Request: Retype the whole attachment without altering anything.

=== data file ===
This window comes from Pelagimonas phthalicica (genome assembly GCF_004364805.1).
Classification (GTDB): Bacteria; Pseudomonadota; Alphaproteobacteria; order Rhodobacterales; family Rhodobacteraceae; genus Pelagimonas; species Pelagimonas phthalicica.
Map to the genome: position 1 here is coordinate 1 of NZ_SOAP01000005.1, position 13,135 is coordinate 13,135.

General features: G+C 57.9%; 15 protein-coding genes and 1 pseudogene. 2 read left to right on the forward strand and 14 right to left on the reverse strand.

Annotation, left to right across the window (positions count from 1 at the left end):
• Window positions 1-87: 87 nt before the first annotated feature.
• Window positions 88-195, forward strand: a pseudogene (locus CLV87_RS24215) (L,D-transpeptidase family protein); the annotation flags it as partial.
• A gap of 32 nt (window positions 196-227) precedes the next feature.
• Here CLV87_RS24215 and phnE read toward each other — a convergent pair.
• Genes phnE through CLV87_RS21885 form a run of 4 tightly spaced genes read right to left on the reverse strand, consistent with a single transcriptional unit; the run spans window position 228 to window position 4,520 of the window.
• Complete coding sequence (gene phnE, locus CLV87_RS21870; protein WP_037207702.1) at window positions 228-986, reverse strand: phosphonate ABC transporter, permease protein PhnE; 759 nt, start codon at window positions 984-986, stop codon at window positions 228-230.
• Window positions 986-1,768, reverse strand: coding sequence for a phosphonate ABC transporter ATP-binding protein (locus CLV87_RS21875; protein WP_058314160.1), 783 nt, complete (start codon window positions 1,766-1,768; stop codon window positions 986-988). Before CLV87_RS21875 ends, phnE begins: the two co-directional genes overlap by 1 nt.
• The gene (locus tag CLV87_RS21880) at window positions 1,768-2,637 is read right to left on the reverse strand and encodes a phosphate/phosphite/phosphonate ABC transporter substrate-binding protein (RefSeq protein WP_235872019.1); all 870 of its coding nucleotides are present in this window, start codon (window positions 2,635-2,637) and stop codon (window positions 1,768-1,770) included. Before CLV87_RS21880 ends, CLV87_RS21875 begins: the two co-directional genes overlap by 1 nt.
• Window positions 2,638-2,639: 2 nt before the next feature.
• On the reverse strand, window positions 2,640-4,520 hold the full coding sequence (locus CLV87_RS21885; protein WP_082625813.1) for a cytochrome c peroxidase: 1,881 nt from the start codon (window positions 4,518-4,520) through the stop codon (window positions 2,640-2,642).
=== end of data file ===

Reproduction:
This window comes from Pelagimonas phthalicica (genome assembly GCF_004364805.1).
Classification (GTDB): Bacteria; Pseudomonadota; Alphaproteobacteria; order Rhodobacterales; family Rhodobacteraceae; genus Pelagimonas; species Pelagimonas phthalicica.
Map to the genome: position 1 here is coordinate 1 of NZ_SOAP01000005.1, position 13,135 is coordinate 13,135.

General features: G+C 57.9%; 15 protein-coding genes and 1 pseudogene. 2 read left to right on the forward strand and 14 right to left on the reverse strand.

Annotation, left to right across the window (positions count from 1 at the left end):
• Window positions 1-87: 87 nt before the first annotated feature.
• Window positions 88-195, forward strand: a pseudogene (locus CLV87_RS24215) (L,D-transpeptidase family protein); the annotation flags it as partial.
• A gap of 32 nt (window positions 196-227) precedes the next feature.
• Here CLV87_RS24215 and phnE read toward each other — a convergent pair.
• Genes phnE through CLV87_RS21885 form a run of 4 tightly spaced genes read right to left on the reverse strand, consistent with a single transcriptional unit; the run spans window position 228 to window position 4,520 of the window.
• Complete coding sequence (gene phnE, locus CLV87_RS21870; protein WP_037207702.1) at window positions 228-986, reverse strand: phosphonate ABC transporter, permease protein PhnE; 759 nt, start codon at window positions 984-986, stop codon at window positions 228-230.
• Window positions 986-1,768, reverse strand: coding sequence for a phosphonate ABC transporter ATP-binding protein (locus CLV87_RS21875; protein WP_058314160.1), 783 nt, complete (start codon window positions 1,766-1,768; stop codon window positions 986-988). Before CLV87_RS21875 ends, phnE begins: the two co-directional genes overlap by 1 nt.
• The gene (locus tag CLV87_RS21880) at window positions 1,768-2,637 is read right to left on the reverse strand and encodes a phosphate/phosphite/phosphonate ABC transporter substrate-binding protein (RefSeq protein WP_235872019.1); all 870 of its coding nucleotides are present in this window, start codon (window positions 2,635-2,637) and stop codon (window positions 1,768-1,770) included. Before CLV87_RS21880 ends, CLV87_RS21875 begins: the two co-directional genes overlap by 1 nt.
• Window positions 2,638-2,639: 2 nt before the next feature.
• On the reverse strand, window positions 2,640-4,520 hold the full coding sequence (locus CLV87_RS21885; protein WP_082625813.1) for a cytochrome c peroxidase: 1,881 nt from the start codon (window positions 4,518-4,520) through the stop codon (window positions 2,640-2,642).